Thomas Franklin Kendrick



Attended Clemson during the 1938-1939 school year. (Graduated from Ga Tech in 1942)

Laurens, SC

Wife - the former Frieda Dekker

Navy, Lieutenant (jg)

Assigned to Navy Fighter Squadron VF-74 (F4U-1 Corsair) on the USS Kassan Bay carrier which was in combat in France. The Kisson Bay returned to the United States in September 1944. The Squadron was decommissioned and the plains and pilots were assigned to other carriers. LT(jg) Kendrick was assigned to Bomber Fighter Squadron VBF-89 USS Antietam.

He was awarded the Distinguished Flying Cross for "heroism and extraordinary achevement" while participating in aerial flights as pilot of a carrier-based naval fighter-bomber during the Allied invasion of southern France in August 1944. LT(jg) Kendrick was awarded the Purple Heart.

Aug 9, 1921

May 31, 1945

Killed in Action. LT(jg) T.F. Kendrick, pilot of a F4U-4 BuNu 81553,VBF-89 USS Antietam died in the vicinity of Panama enroute to the Pacific area of operations.

Laurens City Cemetery


Additional Information

Excerpt on his service in France:  

Just a little on VF 74 that I ran across this afternoon. When the Kasaan Bay returned to the states in Sept. ’44, VF 74 was decommissioned.  The planes and pilots were assigned to other carriers and designations.  I know a couple of the pilots were assigned to the Shangra La as VC 89, also members were in VBF 85 and Observation Fighting Squadron 1.  Not sure which ships, but I think the Wake Island was one of them.  I do have the deck logs and after action reports for VF 74 during Aug. 15-29, 1944

Comments and other information about Lt Kindrick was provided by Ethel Crisp Taylor- Webmaster and Author.

Extracts of deck logs and after action reports for VF 74 during Aug. 15-29, 1944 that highlights activities of Ensign Kendrick
August 20 1944

This was a day of tragic misfortune, on which the Squadron Commanding Officer crashed in flames north of Lyon, another pilot, Lt. (jg) Arbuckle, failed to return from a mission in the vicinity of Toulouse France and is missing in action, and a third pilot, Ensign Hulland, bailed out of his plane near the Spanish border.  On the brighter side of the ledger, although still connected with misfortune, are the facts that Ens. Hulland was last seen to land safely and hide his parachute.  Ensign Kendrick was able to bring safely back to base a plane whose controls were partially severed and whose starboard horizontal stabilizer was almost entirely blown away by the blast of an exploding ammunition wagon and Ensign Clancy landed safely at Ramatuelle airstrip on St. Tropez peninsula in a plane whose port wing had been cut almost in half by a high tension wire.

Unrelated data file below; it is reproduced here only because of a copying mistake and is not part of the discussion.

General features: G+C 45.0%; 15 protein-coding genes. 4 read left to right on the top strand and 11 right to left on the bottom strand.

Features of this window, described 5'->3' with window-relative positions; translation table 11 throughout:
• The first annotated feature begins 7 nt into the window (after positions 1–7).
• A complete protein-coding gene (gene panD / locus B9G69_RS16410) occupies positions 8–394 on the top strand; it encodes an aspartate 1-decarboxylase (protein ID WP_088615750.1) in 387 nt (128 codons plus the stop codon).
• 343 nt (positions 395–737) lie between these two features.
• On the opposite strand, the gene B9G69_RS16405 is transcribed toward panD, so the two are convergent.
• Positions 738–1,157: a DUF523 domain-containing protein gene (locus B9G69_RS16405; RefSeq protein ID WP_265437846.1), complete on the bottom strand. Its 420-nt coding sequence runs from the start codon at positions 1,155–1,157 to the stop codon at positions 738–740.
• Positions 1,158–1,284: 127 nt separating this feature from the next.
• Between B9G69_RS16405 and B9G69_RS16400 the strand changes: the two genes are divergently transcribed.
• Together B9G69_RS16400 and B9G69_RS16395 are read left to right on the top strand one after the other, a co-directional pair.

August 25 1944

Swinging to the Southwest over Montpellier, the planes continued beyond that city to Balaruc (S-0929), where an enemy convoy of cargo and tank trucks was sighted.  Poor weather was encountered in this area and the flight let down under low clouds (ceiling 600 ft.) to strafe the convoy.  It was here that Ensign Kendrick’s plane was damaged when he strafed a string of four (4) ammunition wagons parked by the road, going down to 50 ft. to do so.  One of the wagons exploded, throwing debris high into the air and knocking off three feet of the starboard elevator and two feet of the starboard stabilizer.  After a couple of further strafing runs, Kendrick noticed his plane handled peculiarly and he called Lieut. Thomas, the flight leader, to say he had been hit and to ask Thomas to inspect it.  At this point (about 1045 B) Arbuckle was still flying wing on Thomas.  Thomas circled to enable Kendrick to join up on him and, when Kendrick did so, saw the extent of the damage to Kendrick’s plane and ordered Kendrick and Lieut. Hogan to return to base.  Hogan’s plane had also been damaged, his by small arms fire which had hit the hydraulic pump.

Kendrick, Hogan, Thomas and Shroff returned safely to base.  Kendrick made a normal landing despite the damage to his plane, although it developed upon landing that had he made any violent maneuver whatever his controls would have gone; his controls had been almost completely severed by a bullet.

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